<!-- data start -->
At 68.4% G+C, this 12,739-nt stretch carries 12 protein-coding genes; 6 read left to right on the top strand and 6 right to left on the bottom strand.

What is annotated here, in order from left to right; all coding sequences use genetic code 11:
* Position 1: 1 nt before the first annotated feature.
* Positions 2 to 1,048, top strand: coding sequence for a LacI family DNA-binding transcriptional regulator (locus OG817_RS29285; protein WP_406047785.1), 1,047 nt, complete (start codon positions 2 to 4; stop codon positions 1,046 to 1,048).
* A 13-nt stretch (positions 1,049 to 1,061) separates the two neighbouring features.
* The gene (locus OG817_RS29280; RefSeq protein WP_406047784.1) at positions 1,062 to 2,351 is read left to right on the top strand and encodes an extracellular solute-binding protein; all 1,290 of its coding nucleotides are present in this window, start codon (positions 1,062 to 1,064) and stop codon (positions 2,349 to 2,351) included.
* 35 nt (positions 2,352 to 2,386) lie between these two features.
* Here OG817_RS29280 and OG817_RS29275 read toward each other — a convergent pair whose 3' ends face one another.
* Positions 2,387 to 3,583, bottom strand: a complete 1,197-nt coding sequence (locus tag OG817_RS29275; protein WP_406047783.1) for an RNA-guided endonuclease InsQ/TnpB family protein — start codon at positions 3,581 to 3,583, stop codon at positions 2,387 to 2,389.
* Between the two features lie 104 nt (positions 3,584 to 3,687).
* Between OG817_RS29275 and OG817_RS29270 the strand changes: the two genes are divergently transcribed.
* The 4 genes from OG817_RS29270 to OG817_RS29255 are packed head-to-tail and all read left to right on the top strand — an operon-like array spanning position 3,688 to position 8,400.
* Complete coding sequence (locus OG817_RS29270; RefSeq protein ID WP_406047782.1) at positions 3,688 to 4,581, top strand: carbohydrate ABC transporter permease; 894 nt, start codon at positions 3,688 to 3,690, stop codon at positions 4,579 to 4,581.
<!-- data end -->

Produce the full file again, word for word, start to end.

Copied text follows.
At 68.4% G+C, this 12,739-nt stretch carries 12 protein-coding genes; 6 read left to right on the top strand and 6 right to left on the bottom strand.

What is annotated here, in order from left to right; all coding sequences use genetic code 11:
* Position 1: 1 nt before the first annotated feature.
* Positions 2 to 1,048, top strand: coding sequence for a LacI family DNA-binding transcriptional regulator (locus OG817_RS29285; protein WP_406047785.1), 1,047 nt, complete (start codon positions 2 to 4; stop codon positions 1,046 to 1,048).
* A 13-nt stretch (positions 1,049 to 1,061) separates the two neighbouring features.
* The gene (locus OG817_RS29280; RefSeq protein WP_406047784.1) at positions 1,062 to 2,351 is read left to right on the top strand and encodes an extracellular solute-binding protein; all 1,290 of its coding nucleotides are present in this window, start codon (positions 1,062 to 1,064) and stop codon (positions 2,349 to 2,351) included.
* 35 nt (positions 2,352 to 2,386) lie between these two features.
* Here OG817_RS29280 and OG817_RS29275 read toward each other — a convergent pair whose 3' ends face one another.
* Positions 2,387 to 3,583, bottom strand: a complete 1,197-nt coding sequence (locus tag OG817_RS29275; protein WP_406047783.1) for an RNA-guided endonuclease InsQ/TnpB family protein — start codon at positions 3,581 to 3,583, stop codon at positions 2,387 to 2,389.
* Between the two features lie 104 nt (positions 3,584 to 3,687).
* Between OG817_RS29275 and OG817_RS29270 the strand changes: the two genes are divergently transcribed.
* The 4 genes from OG817_RS29270 to OG817_RS29255 are packed head-to-tail and all read left to right on the top strand — an operon-like array spanning position 3,688 to position 8,400.
* Complete coding sequence (locus OG817_RS29270; RefSeq protein ID WP_406047782.1) at positions 3,688 to 4,581, top strand: carbohydrate ABC transporter permease; 894 nt, start codon at positions 3,688 to 3,690, stop codon at positions 4,579 to 4,581.